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i think the same flight might have been a little safer if an armed secret service agent was on board
fulcrum
 

ifly4food

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fulcrum said:
i think the same flight might have been a little safer if an armed secret service agent was on board
fulcrum
You're still missing the point. the Captain booted him because he couldn't verify in the alloted time that he was indeed a secret service agent. The Captain didn't want to allow an armed individual on board who he wasn't 120% certain that person was legit. If this person wasn't a real ss agent, it deffinitely wouldn't have been a safe right. Better safe than sorry in this circumstance.
Besides, as I said before there may have been other events. Perhaps the agent got smart mouthed with the captain or they had some sort of personality conflict. Also, the agent's paperwork was inconsistent.
Bottom line... it was the Captain's decision.
 

EagleRJ

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The Captain acted with prudence and good judgement. In this age of terrorism, inkjet printers, and Ebay, false credentials and stolen uniforms are a valid threat. If someone who is of Arab descent wants to board my plane carrying a gun, his credentials and paperwork had better be spotless, or he is going to take the bus. He may get upset and cry racism, but that's just the way it's going to be.
In my opinion, the USSS agent showed incredible conceit and unprofessionalism by making a media scene out of this and filing lawsuits. He of all people should understand that meeting this threat will involve some personal inconvenience for all of us.
 

MLBWINGBORN

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It would appear that the agent in question clearly over stepped his bounds..

USSS is clearly responcible for the safety of the protectee in matters of ground operations..However..In matters if civil flight operations, the Pilot In Command is directly responsible for,and is the final authority of the safe operation of the aircraft..

He can and has on several occasions superceded the USSS in matters of flight operations..

After having dealt with the USSS on nearly a daily basis for three years, i have had very few problems with any agents involved with the special details..

But..I did have an agent refuse to present his credentials to my co Captain while working a detail on a chartered aircraft during the last Presidential election ..As a result he was denied boarding..

Part of our preflight envolved determining who had what and where it was on the aircraft..This included authorization to carry weapons on board..

To make a long story short...After a very private conversation with the agent in charge of the detail..They both very politely presented their credentails and the one agent was made to apologize for his behavior..

Our company later recieved a nice letter concerning our handling of the matter..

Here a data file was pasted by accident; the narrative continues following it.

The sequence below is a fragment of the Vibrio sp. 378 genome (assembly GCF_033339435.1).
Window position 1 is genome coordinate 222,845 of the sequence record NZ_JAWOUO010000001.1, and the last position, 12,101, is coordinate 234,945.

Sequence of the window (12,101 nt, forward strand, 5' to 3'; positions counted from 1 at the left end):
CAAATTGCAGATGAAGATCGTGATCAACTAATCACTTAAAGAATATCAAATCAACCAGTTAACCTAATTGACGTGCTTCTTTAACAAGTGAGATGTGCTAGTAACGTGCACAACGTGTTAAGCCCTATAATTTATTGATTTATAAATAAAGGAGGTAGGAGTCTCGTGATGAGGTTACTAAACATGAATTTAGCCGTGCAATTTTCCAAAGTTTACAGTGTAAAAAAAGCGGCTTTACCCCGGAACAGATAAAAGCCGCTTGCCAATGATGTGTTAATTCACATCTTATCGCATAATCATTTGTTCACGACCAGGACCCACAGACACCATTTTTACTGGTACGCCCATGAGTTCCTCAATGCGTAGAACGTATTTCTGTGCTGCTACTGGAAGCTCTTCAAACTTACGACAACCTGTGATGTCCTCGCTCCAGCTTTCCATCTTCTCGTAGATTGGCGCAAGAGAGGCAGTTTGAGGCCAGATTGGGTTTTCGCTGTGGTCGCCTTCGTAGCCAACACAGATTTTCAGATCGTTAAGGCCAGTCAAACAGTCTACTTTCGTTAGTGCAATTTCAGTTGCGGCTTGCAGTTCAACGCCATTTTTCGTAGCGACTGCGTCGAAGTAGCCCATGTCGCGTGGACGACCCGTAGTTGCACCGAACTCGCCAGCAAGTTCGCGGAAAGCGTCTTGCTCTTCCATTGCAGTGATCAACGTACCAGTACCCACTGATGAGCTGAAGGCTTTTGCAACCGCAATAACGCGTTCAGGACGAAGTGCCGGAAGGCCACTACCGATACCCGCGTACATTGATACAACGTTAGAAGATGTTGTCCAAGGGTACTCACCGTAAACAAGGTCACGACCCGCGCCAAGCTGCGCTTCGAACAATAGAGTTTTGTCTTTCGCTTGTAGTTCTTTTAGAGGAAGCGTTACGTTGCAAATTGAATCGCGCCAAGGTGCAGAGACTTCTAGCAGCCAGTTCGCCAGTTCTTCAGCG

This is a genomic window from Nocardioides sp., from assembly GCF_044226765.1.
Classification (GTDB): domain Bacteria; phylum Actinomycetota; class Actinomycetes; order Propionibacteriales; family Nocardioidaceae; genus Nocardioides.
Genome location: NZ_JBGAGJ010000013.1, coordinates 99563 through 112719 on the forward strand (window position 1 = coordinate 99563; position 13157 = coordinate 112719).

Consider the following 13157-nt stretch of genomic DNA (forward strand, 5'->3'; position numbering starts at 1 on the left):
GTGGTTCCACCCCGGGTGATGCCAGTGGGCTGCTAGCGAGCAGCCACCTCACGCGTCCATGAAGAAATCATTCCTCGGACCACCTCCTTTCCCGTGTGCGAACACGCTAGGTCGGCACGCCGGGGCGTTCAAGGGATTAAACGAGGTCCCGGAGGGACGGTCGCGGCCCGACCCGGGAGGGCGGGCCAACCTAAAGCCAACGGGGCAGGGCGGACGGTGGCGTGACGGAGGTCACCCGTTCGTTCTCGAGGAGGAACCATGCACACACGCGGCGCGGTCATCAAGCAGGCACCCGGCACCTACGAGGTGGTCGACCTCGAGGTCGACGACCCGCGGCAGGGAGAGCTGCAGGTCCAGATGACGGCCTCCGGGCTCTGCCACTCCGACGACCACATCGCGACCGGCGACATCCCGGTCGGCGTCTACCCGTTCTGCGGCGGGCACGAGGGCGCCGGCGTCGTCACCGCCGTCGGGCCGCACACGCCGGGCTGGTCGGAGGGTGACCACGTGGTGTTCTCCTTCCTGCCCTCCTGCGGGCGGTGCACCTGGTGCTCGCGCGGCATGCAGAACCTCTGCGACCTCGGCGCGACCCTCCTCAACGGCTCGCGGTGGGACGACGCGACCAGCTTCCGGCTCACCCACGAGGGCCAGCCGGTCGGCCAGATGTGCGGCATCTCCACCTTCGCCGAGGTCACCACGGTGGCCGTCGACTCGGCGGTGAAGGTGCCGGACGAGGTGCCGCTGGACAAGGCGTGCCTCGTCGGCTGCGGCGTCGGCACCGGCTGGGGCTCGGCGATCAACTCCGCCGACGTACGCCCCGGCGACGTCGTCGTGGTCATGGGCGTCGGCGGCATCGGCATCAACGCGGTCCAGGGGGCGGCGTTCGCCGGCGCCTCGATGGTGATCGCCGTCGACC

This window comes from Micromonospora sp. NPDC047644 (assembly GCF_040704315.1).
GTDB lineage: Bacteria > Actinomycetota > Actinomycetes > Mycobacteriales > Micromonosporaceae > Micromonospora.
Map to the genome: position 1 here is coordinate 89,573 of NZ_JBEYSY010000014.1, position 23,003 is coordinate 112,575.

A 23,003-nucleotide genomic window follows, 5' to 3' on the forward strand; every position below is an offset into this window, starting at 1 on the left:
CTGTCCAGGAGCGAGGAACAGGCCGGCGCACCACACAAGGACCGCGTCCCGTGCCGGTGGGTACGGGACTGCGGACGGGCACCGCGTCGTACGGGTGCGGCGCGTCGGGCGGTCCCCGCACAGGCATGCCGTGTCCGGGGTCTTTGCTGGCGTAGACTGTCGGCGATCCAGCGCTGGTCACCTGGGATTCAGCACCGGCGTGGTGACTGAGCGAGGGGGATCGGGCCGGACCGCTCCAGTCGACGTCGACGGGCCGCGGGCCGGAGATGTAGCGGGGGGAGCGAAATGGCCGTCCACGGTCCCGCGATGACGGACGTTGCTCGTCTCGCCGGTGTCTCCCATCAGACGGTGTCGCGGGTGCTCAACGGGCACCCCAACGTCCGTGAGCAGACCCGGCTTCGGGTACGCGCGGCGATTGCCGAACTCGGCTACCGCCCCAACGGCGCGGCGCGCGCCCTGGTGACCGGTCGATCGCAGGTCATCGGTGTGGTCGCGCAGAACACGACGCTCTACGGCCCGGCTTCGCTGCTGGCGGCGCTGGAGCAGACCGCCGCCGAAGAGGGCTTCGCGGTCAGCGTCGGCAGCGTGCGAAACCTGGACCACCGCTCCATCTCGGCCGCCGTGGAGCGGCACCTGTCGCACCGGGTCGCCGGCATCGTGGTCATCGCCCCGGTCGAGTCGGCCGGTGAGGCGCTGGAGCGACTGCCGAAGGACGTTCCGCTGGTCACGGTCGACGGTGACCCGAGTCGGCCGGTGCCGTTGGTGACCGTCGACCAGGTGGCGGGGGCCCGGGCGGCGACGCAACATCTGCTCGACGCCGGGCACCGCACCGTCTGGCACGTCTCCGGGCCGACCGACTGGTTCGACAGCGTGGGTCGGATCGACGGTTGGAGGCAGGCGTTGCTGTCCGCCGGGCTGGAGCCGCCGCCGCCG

While i wasnt there..I would guess there is more to this story than what has been reported..

MLBWINGBORN
 

MetroSheriff

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Re: irresponsible captain

fulcrum said:
that captain was probably a hillbilly who just couldnt believe that an arab could be a ss agent ,well his stupidity is going to cost the airline and the industry , he could have checked out the agents credentials in a few minutes if he really wanted to
fulcrum
Fulcrum,

That has got to be one of the most assinine posts that I have seen in quite some time. :rolleyes:
 

skydash

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USSS

The Captain had every right to toss the agent,period. The FAR's state that the PIC is responsibe for,and the final authority over the operation of his/her aircraft. Becoming a Captain at a Major isn't the easiest thing to do,and usually the people who sit in that seat are pretty darn sharp.If he had a problem with the agents verification,it's his right and duty to deny boarding. If you sit in that seat and take the big bucks,you gotta make the tough choices. He made the right one.
 

publisher

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Right

Who is asserting that the captain did not have the right.

The point is that there are systems in place to verify if one wants to make the effort. None of us know whether or not that effort took place or what took place/

He had the right, that does not make him right. We cannot let this get to where the captain stands at the door and is the arbitrator of who gets on or who doesn't.
 

Hugh Jorgan

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I heard from an AA buddy of mine that when the credentials were questioned, the SS guy got huffy, so the Capt told him to take a hike. I would have booted his ass too. If the SS guy would have been mature and cooperative, I can't imagine any crew not taking the time to verify his credentials. But, just how much effort are they going to put into helping a jerk? I am guessing ethnicity had about as much to do with this as Dan Rather's chance of winning the decathalon in the next Olympics.
 

skydash

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Right

Until the FARs are rewritten,the Captain CAN stand at the door and say who can and can't board. It's his baby!! Who do you think the first person they're gonna go to is if something goes wrong??Not that USSS agent who got his weiner stepped on!
 

Wiggums

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You'd think that if there was a group of people that could sympathize with the aviation's industries security woes it would be the Secret Service. If an airline pilot was going to ride Air Force One with the President, and there was a paperwork problem I'd bet the Secret Service would proceed very carefully. Unfortunately, an airline captain has only a few minutes to make a call either way. If I was the captain I would exercise EXTERME caution before letting someone who is questionable board my flight with a loaded gun.You'd also think that someone who works for the President would think a little more before bring a lawsuit.